I was coming to that. The formula takes into consideration population, poverty indices and coastline. I appreciate the comments of the hon. Member for Poole about its being a holiday destination and about the difficulties and challenges attached to that. That consideration has benefited Poole. I have looked at the increases of recent years. The hon. Member for Bournemouth, East (Mr. Ellwood) talks about Gloucestershire, but I am sure that it, like every other authority in the land, would like an even better settlement. In recent years, the Dorset settlement has been 3.75 per cent. in 2004-05, 4.1 per cent. in 2005-06, and 2.7 per cent. in both 2006-07 and 2007-08. Those are all above-inflation increases, but it is a tight settlement.

Will the Minister confirm that the formula is devised on statistics produced by the university of Warwick that are regarded locally as being badly out of date and as not taking into account the cost of living in the conurbation in particular? In the statistics, Dorset is considered as though it is part of the whole south-west, thus distorting the figures that apply to us in the south-east Dorset conurbation.

I understand that Dorset is taken into account as a locality, but, as with every formula, there will be people who approve of some aspects and disapprove of others. It is right and proper for us to review the formula, and later this year, we will start a process, with the Local Government Association, to consider the formula for future years. I am sure that Dorset and other authorities will want to be part of that process.

The recent Audit Commission report on the performance of the fire and rescue service found that all authorities are achieving efficiency savings, but that no service is achieving its top rating in providing value for money to the communities that it serves. Fire services need to address more complex efficiency issues, such as matching resources to risk and demand.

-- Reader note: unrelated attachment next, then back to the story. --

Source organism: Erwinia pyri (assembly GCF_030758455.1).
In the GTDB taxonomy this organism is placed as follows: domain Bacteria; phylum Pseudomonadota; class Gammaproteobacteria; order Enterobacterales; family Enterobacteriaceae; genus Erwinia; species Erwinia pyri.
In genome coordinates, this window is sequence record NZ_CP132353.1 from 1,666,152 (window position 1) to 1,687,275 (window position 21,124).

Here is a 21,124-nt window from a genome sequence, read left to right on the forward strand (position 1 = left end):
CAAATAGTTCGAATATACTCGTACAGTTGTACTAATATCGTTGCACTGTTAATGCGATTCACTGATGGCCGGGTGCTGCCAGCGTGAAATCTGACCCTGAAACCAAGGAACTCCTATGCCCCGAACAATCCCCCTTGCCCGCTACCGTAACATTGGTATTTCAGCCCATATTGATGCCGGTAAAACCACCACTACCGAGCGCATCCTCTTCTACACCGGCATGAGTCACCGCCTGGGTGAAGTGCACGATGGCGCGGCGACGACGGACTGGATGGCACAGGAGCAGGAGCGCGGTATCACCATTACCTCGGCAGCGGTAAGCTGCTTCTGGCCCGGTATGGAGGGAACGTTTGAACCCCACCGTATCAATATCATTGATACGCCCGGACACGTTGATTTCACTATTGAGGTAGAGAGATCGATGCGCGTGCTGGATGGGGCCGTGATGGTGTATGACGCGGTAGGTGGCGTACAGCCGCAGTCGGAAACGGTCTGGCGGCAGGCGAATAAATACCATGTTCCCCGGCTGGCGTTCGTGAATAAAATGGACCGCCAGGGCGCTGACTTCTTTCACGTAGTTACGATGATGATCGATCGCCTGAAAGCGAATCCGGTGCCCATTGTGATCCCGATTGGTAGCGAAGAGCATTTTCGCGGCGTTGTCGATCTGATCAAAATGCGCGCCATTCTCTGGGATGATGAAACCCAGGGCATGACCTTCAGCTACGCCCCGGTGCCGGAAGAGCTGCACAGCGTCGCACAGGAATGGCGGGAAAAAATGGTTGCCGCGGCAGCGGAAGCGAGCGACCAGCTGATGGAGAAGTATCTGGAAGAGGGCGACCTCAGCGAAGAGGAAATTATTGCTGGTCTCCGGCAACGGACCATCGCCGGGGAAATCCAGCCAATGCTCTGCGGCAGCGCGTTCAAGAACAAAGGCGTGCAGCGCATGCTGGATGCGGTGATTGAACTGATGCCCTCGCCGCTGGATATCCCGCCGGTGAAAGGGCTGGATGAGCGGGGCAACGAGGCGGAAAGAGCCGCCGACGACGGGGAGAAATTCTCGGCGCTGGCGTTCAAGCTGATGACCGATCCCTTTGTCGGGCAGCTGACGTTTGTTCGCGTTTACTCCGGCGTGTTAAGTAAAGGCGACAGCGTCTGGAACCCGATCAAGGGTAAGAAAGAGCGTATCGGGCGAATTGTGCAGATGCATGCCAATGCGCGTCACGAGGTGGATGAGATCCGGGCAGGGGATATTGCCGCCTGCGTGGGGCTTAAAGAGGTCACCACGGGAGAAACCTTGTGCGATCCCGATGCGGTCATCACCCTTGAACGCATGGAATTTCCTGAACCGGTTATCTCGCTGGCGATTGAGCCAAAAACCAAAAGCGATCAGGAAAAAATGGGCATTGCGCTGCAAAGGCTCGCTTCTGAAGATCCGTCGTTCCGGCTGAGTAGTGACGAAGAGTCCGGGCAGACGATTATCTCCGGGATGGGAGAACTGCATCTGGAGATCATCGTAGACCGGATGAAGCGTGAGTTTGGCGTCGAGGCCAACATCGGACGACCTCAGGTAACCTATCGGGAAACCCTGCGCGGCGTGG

I am pleased that the Minister mentioned the Audit Commission’s report, because it said that Dorset fire and rescue service

“has the highest percentage of indicators in the top quartile nationally”.

It was also the commission’s No. 1 case study for high performance and good customer satisfaction. Is that not worth something?

It is worth a lot in my book, but it is not an aspect that is utilised for the formula. The hon. Gentleman will be aware that we have had a range of representations from across the country on the best fit for the formula. Some authorities will be happy and some will be less happy with how the cake is cut. The right thing for us to do is to review these matters over the years. We will go into a process of doing that with the LGA, and I am sure that Members of Parliament and their local authorities will want to be involved and will make submissions and representations.

I am pleased that Dorset is making good and sustained progress in delivering positive results for its communities, particularly for people with disabilities and for children and young people. The hon. Member for Bournemouth, West (Sir John Butterfill) mentioned Streetwise; he has mentioned it to me before, and I know that it is a good initiative. We want to change the fire and rescue service, so that it does more of that kind of community work. In recent years, it has undergone a transformation and modernisation. We now have the lowest number of fire deaths since 1958, and there have been massive reductions in house fires in recent years not only in Poole, but right across the country. We must continue to reform the service and to work with our hard-working firefighters, whether full-time or retained, to continue to make those improvements for the long-term.

Sitting suspended until half-past Two o’clock.